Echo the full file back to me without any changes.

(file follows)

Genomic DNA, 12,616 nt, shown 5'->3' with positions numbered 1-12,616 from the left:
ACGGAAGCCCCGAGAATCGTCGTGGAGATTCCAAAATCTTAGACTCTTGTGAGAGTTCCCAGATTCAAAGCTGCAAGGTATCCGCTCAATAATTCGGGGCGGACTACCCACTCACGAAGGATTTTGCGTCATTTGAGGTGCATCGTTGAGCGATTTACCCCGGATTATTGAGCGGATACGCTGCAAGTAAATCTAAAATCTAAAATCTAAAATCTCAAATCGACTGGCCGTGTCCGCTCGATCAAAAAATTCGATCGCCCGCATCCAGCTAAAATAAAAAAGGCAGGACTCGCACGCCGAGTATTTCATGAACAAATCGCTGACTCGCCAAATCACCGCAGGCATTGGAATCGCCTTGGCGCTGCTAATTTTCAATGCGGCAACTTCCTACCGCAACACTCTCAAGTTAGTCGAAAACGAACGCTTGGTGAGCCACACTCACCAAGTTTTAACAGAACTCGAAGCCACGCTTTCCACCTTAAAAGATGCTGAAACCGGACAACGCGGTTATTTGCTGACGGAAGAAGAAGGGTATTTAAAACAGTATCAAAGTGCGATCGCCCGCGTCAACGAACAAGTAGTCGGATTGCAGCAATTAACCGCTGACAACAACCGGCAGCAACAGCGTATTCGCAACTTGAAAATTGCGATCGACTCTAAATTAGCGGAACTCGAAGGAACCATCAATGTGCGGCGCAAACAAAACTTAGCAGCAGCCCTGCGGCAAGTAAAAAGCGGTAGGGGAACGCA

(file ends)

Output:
Genomic DNA, 12,616 nt, shown 5'->3' with positions numbered 1-12,616 from the left:
ACGGAAGCCCCGAGAATCGTCGTGGAGATTCCAAAATCTTAGACTCTTGTGAGAGTTCCCAGATTCAAAGCTGCAAGGTATCCGCTCAATAATTCGGGGCGGACTACCCACTCACGAAGGATTTTGCGTCATTTGAGGTGCATCGTTGAGCGATTTACCCCGGATTATTGAGCGGATACGCTGCAAGTAAATCTAAAATCTAAAATCTAAAATCTCAAATCGACTGGCCGTGTCCGCTCGATCAAAAAATTCGATCGCCCGCATCCAGCTAAAATAAAAAAGGCAGGACTCGCACGCCGAGTATTTCATGAACAAATCGCTGACTCGCCAAATCACCGCAGGCATTGGAATCGCCTTGGCGCTGCTAATTTTCAATGCGGCAACTTCCTACCGCAACACTCTCAAGTTAGTCGAAAACGAACGCTTGGTGAGCCACACTCACCAAGTTTTAACAGAACTCGAAGCCACGCTTTCCACCTTAAAAGATGCTGAAACCGGACAACGCGGTTATTTGCTGACGGAAGAAGAAGGGTATTTAAAACAGTATCAAAGTGCGATCGCCCGCGTCAACGAACAAGTAGTCGGATTGCAGCAATTAACCGCTGACAACAACCGGCAGCAACAGCGTATTCGCAACTTGAAAATTGCGATCGACTCTAAATTAGCGGAACTCGAAGGAACCATCAATGTGCGGCGCAAACAAAACTTAGCAGCAGCCCTGCGGCAAGTAAAAAGCGGTAGGGGAACGCA